Top Tips for Enclosing a Patio, Verandah, or Pergola

We cover different approaches people take for this project, discuss the costs involved, and some other important things to keep in mind.

How much does your home’s outdoor space add to the total living area? And how often do you spend time in it? If you are like many people, not enough.

This guide will discuss the benefits of converting an open-air patio into a usable indoor room with enclosed walls and ceiling.

We’ll also share our favourite examples for enclosing patios that show what can be possible when homeowners take on this project.

How to Enclose a Patio

First, let’s look at some common ways to enclose a patio:

1. Fully enclosed and insulated

2. Enclose with glass walls

3. Retractable Screens

4. Outdoor blinds

5. Wooden privacy walls

6. PVC weather screens

7. Sail shade

How much does it cost to enclose a patio?

The cost will be entirely dependent on your project. A fully enclosed patio with insulation will cost a lot more than a gazebo style set-up.

The only true way to know what it’ll cost is by getting bids from contractors or pricing up the materials involved if you intend to DIY.

What are the benefits of enclosing a patio?

enclosed patio wood | BBQs and Outdoor Dining

While enclosing an outdoor space can take a lot of work, it can also significantly increase the livability of your property.

Benefits include:

  • It will be warmer in the winter
  • You’ll reduce noise levels, which means less disturbance for or from neighbours.
  • Increase the living space of your home by adding a usable outdoor area. 
  • Appeal to more buyers by adding another living area.
  • Improve indoor/outdoor flow.

What are the disadvantages of enclosing a patio?

Enclosing a patio or verandah can be very expensive and costs can quickly add up which can cause problems if you don’t plan ahead and budget for them.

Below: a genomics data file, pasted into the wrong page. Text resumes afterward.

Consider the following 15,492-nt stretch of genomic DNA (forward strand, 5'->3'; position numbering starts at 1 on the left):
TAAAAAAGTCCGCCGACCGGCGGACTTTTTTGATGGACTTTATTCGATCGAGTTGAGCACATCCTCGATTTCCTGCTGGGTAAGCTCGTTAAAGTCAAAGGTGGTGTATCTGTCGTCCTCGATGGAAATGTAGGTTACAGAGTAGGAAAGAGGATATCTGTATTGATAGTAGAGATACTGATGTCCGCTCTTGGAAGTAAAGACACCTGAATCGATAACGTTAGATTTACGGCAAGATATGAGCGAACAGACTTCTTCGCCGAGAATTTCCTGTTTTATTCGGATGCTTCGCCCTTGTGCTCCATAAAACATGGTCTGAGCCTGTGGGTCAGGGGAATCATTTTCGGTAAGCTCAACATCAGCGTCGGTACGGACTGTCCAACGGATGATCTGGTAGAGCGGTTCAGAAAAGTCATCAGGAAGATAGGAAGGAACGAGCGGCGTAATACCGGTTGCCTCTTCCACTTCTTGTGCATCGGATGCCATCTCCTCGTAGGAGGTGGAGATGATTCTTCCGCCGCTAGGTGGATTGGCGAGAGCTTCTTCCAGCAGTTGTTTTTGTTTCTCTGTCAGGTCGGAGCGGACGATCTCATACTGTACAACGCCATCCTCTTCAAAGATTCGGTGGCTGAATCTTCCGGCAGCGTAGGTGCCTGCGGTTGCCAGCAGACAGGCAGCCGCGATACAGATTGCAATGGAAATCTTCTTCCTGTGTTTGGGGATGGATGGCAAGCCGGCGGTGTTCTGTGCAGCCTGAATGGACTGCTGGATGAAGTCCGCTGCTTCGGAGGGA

The other main downside is that it takes up space and reduces your outdoor living area.

You can mitigate this downside by using retractable screens so you get the best of both worlds.

How do you enclose a patio cheaply?

The cheapest way to enclose a patio is by making use of existing structures like walls, fences or sheds.

You can also make do with a temporary option such as a tarp.

What materials are needed for an enclosure?

Glass patio | BBQs and Outdoor Dining

To fully enclose your patio, here are the core materials you’ll need:

  • Insulation
  • A wooden frame structure
  • Glass or wood panels
  • Roofing material

But there are always smaller-scale methods too which require less materials: tarpaulins, sail shades etc.

The required materials will really depend on what type of enclosure you’re going for.

How do you winterize an outdoor patio?

When the colder months are approaching the best thing to do is cover your patio with a tarpaulin or sail shade and install an outdoor heater.

If you don’t have any structure, tarpaulins are the cheapest option and also provide shelter from sun and rain at the same time.

Do I need planning permission for a patio enclosure?

The answer will differ depending on what type of construction project you’re undertaking but it’s always advisable for homeowners to check with their local council first before starting work.

It may be that some form of permit is needed so make sure to find out this information in advance.

As far as building regulation goes there are various rules which vary by state so check with your local council before starting any work.

What type of cover can I use for my patio?

There are many types that may be used to provide shade above patios including a retractable roof or shade cloth with a roller system so it’s easy to roll back when you want to let the sun in.

It might also be good to think about installing some kind of heating because this will help keep the temperature comfortable even during cold spells in winter.

Photo of author

Steve Kropp

Based in Melbourne, Steve's passion is vegetable gardening, and he’s been writing about it for almost 5 years. He also loves all things DIY and is always looking for a new project. When not working on his own garden projects or blogging, Steve enjoys spending time with his family, cooking meals with produce harvested from his garden, and coaching his son’s footy team.


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